Snapping a string of two consecutive monthly gains, builder confidence in the market for newly built, single-family homes fell back to February levels, before the beginning of the home buyer tax credit-related surge, according to results of the latest National Association of Home Builders/Wells Fargo Housing Market Index (HMI).
The HMI dropped five points to 17 in June.
“We expected some softening in the market following the expiration of the home buyer tax credit and this report seems to verify this assumption,” said NAHB Chief Economist David Crowe. “In the coming months, an improving economy, rising employment, low mortgage rates and stabilizing home values should help the housing market move forward. But as today’s HMI data shows, builders still remain very cautious and are aware that several factors could impede the nascent housing recovery, including serious problems in obtaining financing for the production of housing, faulty appraisal practices and competition from short sales and foreclosed properties.”
Derived from a monthly survey that NAHB has been conducting for more than 20 years, the NAHB/Wells Fargo Housing Market Index gauges builder perceptions of current single-family home sales and sales expectations for the next six months as “good,” “fair” or “poor.” The survey also asks builders to rate traffic of prospective buyers as “high to very high,” “average” or “low to very low.” Scores for each component are then used to calculate a seasonally adjusted index where any number over 50 indicates that more builders view conditions as good than poor.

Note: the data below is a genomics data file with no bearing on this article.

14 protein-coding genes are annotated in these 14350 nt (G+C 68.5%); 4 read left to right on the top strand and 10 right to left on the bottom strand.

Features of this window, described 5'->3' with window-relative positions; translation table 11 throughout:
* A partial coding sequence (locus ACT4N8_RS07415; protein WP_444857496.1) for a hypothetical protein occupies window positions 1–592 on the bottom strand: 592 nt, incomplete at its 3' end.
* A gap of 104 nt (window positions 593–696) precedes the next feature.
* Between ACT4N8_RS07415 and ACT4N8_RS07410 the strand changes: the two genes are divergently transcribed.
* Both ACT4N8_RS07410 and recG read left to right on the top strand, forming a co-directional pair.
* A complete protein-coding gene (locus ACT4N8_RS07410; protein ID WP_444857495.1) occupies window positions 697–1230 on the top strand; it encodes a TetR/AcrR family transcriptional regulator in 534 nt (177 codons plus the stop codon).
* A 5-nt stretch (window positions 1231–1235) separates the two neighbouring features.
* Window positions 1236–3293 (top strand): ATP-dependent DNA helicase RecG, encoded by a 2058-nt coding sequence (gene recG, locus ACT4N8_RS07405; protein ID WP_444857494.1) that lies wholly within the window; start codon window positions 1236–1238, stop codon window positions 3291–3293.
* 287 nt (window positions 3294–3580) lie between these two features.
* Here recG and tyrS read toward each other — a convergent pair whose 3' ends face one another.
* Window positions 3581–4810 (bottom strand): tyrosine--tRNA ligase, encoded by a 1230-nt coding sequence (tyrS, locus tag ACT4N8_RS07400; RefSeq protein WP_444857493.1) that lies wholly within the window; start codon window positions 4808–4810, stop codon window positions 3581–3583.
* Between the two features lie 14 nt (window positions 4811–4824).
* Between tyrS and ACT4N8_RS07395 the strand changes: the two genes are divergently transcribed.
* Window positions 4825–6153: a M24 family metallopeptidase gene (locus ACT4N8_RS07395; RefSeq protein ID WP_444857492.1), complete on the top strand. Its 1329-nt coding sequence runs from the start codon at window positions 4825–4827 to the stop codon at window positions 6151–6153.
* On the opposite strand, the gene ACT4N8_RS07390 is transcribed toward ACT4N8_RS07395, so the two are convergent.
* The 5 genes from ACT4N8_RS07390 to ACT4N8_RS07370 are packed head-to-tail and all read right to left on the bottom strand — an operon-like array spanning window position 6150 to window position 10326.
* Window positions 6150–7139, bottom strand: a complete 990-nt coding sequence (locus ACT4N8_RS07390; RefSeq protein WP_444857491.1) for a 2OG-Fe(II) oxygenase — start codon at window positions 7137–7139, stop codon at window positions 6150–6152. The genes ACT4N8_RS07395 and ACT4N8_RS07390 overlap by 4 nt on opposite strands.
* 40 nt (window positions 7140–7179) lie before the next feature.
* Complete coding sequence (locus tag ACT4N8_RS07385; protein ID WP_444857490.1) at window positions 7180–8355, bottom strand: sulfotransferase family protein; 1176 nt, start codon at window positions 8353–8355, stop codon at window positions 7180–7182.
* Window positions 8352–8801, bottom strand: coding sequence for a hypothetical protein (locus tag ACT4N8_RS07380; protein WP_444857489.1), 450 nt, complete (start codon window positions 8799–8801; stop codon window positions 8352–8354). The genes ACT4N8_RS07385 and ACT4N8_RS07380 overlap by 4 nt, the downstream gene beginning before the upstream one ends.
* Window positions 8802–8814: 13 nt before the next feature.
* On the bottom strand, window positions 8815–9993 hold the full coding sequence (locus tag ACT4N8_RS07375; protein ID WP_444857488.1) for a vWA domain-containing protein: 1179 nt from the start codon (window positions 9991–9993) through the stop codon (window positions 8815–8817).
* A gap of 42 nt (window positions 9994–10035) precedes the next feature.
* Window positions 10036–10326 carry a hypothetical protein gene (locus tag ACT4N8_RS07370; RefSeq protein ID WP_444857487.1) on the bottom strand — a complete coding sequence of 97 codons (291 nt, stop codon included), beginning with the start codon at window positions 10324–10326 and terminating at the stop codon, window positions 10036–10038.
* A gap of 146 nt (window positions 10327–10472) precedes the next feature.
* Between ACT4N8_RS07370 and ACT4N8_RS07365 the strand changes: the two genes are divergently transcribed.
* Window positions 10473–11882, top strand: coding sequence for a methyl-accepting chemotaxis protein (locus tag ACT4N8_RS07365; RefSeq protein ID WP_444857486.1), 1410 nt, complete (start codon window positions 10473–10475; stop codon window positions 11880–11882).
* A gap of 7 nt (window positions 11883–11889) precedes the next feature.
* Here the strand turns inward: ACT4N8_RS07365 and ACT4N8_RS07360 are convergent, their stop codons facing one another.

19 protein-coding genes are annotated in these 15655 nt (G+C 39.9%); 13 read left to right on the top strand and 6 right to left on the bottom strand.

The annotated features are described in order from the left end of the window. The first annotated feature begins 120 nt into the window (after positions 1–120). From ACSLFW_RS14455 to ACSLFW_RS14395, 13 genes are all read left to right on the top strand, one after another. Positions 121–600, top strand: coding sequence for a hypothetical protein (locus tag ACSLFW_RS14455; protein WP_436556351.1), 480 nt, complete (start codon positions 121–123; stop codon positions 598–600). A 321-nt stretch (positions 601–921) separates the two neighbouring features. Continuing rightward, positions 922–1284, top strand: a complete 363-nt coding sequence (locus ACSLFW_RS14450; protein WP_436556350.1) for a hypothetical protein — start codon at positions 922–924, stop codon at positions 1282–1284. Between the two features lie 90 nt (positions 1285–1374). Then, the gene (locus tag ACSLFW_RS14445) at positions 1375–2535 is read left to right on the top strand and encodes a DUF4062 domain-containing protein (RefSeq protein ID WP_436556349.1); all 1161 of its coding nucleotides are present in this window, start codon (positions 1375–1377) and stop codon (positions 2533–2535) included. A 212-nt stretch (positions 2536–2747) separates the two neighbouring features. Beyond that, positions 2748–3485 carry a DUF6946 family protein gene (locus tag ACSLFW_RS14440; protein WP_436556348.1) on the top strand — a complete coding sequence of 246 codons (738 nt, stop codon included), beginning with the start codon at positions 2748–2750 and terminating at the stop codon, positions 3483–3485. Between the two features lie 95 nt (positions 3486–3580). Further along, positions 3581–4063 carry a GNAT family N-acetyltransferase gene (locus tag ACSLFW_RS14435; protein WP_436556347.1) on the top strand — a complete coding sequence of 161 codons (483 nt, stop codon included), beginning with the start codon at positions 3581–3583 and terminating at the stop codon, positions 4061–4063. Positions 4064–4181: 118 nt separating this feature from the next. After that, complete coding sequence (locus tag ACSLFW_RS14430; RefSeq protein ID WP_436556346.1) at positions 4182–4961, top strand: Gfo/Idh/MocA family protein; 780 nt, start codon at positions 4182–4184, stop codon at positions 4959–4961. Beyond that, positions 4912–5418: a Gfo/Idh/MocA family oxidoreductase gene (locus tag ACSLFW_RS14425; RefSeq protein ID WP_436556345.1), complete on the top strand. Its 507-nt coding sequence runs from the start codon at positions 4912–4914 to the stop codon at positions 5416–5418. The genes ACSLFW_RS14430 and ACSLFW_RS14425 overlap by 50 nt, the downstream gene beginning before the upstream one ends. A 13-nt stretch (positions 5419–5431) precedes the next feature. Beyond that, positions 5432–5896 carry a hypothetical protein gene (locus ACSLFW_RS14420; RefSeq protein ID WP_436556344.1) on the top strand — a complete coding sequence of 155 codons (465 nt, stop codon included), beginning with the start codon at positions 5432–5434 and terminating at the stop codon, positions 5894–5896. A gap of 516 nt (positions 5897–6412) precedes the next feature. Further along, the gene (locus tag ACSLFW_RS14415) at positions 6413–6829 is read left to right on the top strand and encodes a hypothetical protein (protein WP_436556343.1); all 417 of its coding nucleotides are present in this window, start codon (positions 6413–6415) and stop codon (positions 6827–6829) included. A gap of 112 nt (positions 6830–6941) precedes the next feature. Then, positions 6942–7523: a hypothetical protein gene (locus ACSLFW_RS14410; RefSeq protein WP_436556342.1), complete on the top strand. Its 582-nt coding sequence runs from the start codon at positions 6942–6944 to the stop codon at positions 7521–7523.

Each of the HMI’s component indexes recorded declines in June. The component gauging current sales conditions fell five points to 17, while the component gauging sales expectations for the next six months declined four points to 23 (from a one-point downward revised index level of 27 in May) and the component gauging traffic of prospective buyers fell two points to 14.
The HMI also posted losses in every region in June. The Northeast, which has the smallest survey sample and is therefore subject to greater month-to-month volatility, fell 17 points to 18 following a 14-point jump in May. The Midwest posted a three-point loss to 14, while the South also registered a three-point decline to 19 and the West fell four points to 15 from a revised May level of 19.